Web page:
Pune reported 190 respiratory illness cases in November
According to officials, the surge in hospitalisations is due to the extremely poor air quality reported in November
In November, 190 cases of acute respiratory infections (ARIs) were registered at the Pune sentinel surveillance station, which monitors health issues related to air pollution. Given the city’s extremely low air quality in November, officials reported 85 ARI cases in a month.
Pune City’s sentinel monitoring site is the Sassoon General Hospital (SGH) and BJ Medical College (BJMC).
Since April 2023, the SGH has been tracking ARI cases and hospitalisations as a surveillance site. Pune has registered 734 ARI cases and 316 hospitalisations due to ARIs in the last eight months.
According to officials, the surge in hospitalisations is due to the extremely poor air quality reported in November.
According to November data, at least eight of the ten SAFAR- IITM air quality monitoring sites in Pune and Pimpri-Chinchwad reported “very poor” air quality. According to sources, the average Air Quality Index (AQI) of Pune city in November was 301, far higher than pre-Diwali levels of 73.
The Public Health Department has designated 17 hospitals (medical colleges and district hospitals) as sentinel monitoring sites to monitor air pollution-related health hazards in seventeen cities.
By tracking and studying patterns of respiratory illnesses and other disorders, sentinel surveillance stations play an important role in monitoring and assessing the health impact of air pollution.
This year, in eight months, as many as 10,108 ARI cases and 4,681 hospitalisations due to ARIs were reported in the 17 sentinel centres of the State, with Mumbai recording the most at 2,506, followed by Aurangabad at 1435, Thane (1,241), Solapur (1,215) and Pune (734).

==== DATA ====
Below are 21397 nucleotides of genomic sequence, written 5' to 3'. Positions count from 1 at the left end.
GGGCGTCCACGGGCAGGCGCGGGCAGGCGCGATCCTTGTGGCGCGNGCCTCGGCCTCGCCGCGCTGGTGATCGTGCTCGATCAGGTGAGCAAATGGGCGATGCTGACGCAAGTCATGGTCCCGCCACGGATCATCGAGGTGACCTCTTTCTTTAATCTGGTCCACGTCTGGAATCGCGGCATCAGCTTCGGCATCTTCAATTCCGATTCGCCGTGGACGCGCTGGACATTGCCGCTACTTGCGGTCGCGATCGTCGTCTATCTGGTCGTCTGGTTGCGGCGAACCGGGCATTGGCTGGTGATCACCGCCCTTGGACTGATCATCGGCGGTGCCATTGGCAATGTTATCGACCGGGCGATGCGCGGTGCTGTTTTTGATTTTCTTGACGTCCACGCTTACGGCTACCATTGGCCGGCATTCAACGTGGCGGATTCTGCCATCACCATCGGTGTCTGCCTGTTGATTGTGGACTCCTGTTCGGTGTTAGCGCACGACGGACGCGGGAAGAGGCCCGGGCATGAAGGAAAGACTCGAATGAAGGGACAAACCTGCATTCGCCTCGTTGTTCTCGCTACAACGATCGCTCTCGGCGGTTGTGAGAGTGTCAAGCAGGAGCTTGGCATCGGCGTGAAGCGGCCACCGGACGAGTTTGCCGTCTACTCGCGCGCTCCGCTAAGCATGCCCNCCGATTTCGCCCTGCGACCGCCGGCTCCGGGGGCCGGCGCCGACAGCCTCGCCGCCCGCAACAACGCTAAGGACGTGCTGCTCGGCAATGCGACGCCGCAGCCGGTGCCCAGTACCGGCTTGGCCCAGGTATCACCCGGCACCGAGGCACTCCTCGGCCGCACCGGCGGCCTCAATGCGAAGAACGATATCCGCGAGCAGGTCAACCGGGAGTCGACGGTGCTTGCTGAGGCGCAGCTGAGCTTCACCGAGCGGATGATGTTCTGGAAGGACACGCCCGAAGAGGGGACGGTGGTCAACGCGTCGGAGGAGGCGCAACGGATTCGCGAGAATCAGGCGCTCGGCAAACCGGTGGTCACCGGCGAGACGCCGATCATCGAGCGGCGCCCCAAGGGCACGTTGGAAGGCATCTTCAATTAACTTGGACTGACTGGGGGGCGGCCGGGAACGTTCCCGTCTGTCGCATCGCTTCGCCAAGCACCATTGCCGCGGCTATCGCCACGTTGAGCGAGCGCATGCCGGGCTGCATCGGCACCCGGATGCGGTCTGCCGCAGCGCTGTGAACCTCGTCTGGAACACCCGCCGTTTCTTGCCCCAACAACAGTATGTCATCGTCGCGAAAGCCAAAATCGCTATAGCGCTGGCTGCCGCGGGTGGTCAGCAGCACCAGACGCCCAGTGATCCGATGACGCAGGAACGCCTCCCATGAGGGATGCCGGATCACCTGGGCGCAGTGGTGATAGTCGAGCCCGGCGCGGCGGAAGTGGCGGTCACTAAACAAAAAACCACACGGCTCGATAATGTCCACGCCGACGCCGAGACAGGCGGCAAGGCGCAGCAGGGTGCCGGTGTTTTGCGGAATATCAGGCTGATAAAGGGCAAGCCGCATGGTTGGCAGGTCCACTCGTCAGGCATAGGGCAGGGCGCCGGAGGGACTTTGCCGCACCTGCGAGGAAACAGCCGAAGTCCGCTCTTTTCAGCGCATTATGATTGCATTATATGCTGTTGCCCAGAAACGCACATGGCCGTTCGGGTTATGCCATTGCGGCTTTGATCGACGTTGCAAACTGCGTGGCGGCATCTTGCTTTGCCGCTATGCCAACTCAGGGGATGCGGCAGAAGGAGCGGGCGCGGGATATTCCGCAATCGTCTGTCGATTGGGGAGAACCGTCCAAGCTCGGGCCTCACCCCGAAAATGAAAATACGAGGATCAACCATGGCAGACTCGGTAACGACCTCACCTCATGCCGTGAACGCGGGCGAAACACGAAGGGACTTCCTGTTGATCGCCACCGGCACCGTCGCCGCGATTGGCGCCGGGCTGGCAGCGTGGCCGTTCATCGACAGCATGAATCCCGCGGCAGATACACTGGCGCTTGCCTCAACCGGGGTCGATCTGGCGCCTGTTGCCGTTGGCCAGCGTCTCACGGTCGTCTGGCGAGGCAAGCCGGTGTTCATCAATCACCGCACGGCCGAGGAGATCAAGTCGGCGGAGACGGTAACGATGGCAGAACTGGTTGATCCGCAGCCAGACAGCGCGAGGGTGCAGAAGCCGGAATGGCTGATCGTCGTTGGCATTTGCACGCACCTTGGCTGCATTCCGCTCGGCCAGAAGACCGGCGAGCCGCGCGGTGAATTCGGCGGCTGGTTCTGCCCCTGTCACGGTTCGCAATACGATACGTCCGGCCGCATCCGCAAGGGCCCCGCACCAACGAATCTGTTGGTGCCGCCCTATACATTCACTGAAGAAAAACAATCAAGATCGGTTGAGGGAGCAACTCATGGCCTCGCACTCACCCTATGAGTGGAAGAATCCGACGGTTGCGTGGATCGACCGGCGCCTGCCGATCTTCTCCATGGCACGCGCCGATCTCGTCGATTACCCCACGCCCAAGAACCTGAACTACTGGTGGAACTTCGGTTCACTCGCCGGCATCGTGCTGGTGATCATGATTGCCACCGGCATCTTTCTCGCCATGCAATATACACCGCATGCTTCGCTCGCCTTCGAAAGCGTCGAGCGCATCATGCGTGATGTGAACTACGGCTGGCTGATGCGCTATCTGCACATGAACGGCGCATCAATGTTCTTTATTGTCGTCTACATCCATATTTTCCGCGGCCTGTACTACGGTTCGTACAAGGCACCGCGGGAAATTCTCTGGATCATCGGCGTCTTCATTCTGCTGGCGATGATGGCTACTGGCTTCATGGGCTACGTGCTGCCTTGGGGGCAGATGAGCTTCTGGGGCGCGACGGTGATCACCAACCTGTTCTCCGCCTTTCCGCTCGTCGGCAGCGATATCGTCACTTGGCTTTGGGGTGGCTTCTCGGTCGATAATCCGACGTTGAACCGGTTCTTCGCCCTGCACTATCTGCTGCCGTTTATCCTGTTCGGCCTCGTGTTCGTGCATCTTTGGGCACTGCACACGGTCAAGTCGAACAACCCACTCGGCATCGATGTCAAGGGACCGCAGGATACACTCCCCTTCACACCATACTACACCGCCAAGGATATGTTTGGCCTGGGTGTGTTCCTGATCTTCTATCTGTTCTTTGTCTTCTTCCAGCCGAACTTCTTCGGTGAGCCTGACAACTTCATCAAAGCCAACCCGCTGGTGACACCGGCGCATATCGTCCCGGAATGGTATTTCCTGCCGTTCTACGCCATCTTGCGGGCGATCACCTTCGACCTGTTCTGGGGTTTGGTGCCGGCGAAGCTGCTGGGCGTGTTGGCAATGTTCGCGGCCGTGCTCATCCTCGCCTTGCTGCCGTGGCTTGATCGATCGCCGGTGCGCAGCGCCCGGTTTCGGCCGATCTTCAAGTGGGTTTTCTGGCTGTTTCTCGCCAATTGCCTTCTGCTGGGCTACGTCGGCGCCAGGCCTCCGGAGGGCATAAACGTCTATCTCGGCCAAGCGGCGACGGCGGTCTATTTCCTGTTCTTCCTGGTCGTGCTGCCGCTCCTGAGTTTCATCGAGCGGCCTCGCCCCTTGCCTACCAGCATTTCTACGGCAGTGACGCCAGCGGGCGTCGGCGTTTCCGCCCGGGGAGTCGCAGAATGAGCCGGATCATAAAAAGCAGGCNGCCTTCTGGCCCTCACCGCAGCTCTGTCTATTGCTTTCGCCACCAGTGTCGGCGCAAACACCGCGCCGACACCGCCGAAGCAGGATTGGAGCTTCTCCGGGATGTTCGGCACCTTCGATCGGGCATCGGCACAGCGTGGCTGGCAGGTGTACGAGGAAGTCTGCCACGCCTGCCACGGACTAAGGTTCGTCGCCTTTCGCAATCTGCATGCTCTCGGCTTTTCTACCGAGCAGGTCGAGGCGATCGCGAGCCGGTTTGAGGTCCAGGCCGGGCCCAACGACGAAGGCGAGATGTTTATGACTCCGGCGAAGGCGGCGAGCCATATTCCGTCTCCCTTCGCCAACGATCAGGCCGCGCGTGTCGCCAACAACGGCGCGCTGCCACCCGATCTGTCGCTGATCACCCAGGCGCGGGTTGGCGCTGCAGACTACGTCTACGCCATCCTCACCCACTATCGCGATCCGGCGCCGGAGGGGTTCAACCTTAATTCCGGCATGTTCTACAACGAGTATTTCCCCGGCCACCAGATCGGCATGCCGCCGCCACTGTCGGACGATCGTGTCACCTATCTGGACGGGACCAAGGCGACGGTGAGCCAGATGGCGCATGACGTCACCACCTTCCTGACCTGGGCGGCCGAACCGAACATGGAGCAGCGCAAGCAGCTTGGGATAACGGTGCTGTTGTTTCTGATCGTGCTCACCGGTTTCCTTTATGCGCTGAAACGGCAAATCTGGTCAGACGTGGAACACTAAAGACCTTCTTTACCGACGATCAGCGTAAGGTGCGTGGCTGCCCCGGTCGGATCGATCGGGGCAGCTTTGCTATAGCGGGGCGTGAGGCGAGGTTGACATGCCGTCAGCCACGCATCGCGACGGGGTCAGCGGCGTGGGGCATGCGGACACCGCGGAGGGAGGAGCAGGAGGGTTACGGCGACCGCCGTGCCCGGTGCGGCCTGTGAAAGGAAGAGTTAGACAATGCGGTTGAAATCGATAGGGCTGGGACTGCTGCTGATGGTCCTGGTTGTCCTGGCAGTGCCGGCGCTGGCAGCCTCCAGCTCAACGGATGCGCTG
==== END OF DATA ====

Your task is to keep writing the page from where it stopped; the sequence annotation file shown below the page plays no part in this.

Dr Sanjay Gaikwad, head of the pulmonology department at SGH, informed that the Air quality in November was very poor which triggered the surge in ARIs and hospitalisations.
“The patients who were hospitalised were suffering from Asthma, bronchitis, and COPD. Most of the patients complained of severe symptoms and required ICU and ventilator support. Given the surge in Air pollution, the number of patients with bronchitis and asthma has significantly increased,” he said.
A senior official from the Public Health Department on anonymity said, the health department has started a ‘Clean Air, Healthy Future’ campaign to instil a sense of responsibility and promote sustainable practices for a cleaner and healthier environment.
“The Nodal officers at the district level have been asked to take action to prevent and control the health issues likely to arise due to poor air pollution. The capacity building of healthcare facilities and strengthening of surveillance and monitoring is carried out in each district as per the ARIs cases,” the official said.